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Canada suspects new case of mad cow disease
OTTAWA -- Canada has found what may be a second case of mad cow disease, officials said Thursday, just a day after the United States said it planned to reopen its border to Canadian beef.
The border was closed 19 months ago when a cow in northern Alberta tested positive for mad cow disease, or bovine spongiform encephalopathy (BSE). The U.S. Department of Agriculture said Wednesday the border could be opened in March.
The Canadian Food Inspection Agency released few details on the new suspect case, except to identify it as a 10-year-old dairy cow.
The preliminary testing results were completed on Wednesday, said the agency, adding that the testing was conducted after the cow was identified as a "downer" -- unable to walk.
The finding is not definitive, but the Canadian agency says multiple screening tests have yielded positive results. No part of the animal entered the human food or animal feed systems, said the agency.
Samples are currently being analyzed at the Canadian Science Center for Human and Animal Health in Winnipeg, Manitoba, and confirmation is expected in three to five days.
The CFIA said U.S. authorities have been notified of the tests and added that the government's normal policy is to report only confirmed results.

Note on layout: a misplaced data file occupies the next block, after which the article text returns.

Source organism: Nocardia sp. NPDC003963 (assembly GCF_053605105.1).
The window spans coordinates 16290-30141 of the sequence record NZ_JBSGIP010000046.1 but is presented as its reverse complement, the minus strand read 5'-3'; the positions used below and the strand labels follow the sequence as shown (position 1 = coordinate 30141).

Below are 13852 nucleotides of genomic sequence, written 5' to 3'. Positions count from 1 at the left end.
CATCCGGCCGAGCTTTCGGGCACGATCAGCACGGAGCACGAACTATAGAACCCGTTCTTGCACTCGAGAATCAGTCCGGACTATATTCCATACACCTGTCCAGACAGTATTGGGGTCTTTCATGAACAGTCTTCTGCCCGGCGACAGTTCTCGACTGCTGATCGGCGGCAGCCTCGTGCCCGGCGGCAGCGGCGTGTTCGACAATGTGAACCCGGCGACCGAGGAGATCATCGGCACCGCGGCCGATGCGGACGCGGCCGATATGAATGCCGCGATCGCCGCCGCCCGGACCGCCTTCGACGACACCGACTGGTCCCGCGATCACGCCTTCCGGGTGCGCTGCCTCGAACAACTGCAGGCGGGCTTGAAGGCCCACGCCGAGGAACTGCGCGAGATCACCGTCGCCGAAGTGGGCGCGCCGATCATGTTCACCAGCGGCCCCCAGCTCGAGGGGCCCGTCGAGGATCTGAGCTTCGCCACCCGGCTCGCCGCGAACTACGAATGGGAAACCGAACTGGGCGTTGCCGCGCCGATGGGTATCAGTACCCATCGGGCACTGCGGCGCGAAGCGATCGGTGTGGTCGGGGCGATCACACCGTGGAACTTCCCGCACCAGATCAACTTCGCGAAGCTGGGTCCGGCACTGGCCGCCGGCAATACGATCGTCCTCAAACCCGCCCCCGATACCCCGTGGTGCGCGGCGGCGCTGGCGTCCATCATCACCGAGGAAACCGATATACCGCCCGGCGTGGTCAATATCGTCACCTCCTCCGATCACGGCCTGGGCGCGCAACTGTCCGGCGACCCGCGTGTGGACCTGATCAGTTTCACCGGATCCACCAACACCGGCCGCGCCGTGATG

"However, given the unique situation created by the United States' border announcement . . . it was decided that the most prudent action would be to publicly announce the available information and provide stakeholders with a full understanding of the current situation," said the CFIA.
The new U.S. policy announced Wednesday will permit imports of cattle younger than 30 months and certain other animals and products from Canada, which the Agriculture Department said has effective measures to prevent and detect mad cow disease.
The department said the ruling, which will take effect March 7, came after determining Canada is a "minimal-risk region," the first country recognized as such.
Since confirming BSE in Canada in 2003, CFIA officials have stated that finding more cases in North America was possible.
Dennis Laycraft of the Canadian Cattlemen's Association said Thursday he expected the border to reopen on schedule because the finding, if positive for BSE, would still fall within U.S. guidelines maintaining Canada as a minimal risk country.
"It's a little unbelievable in terms of the timing within a few hours of the U.S. announcement," Laycraft said. "But early indications are that things will continue to move ahead."
BSE is a chronic, degenerative disorder affecting the central nervous system of cattle. Since it was first diagnosed in Great Britain in 1986, there have been more than 180,000 cases.
Before the trade ban, animals regularly crossed the border and Canada sold more than 70 percent of its live cattle to the U.S. That market was worth US$1.5 billion in 2002.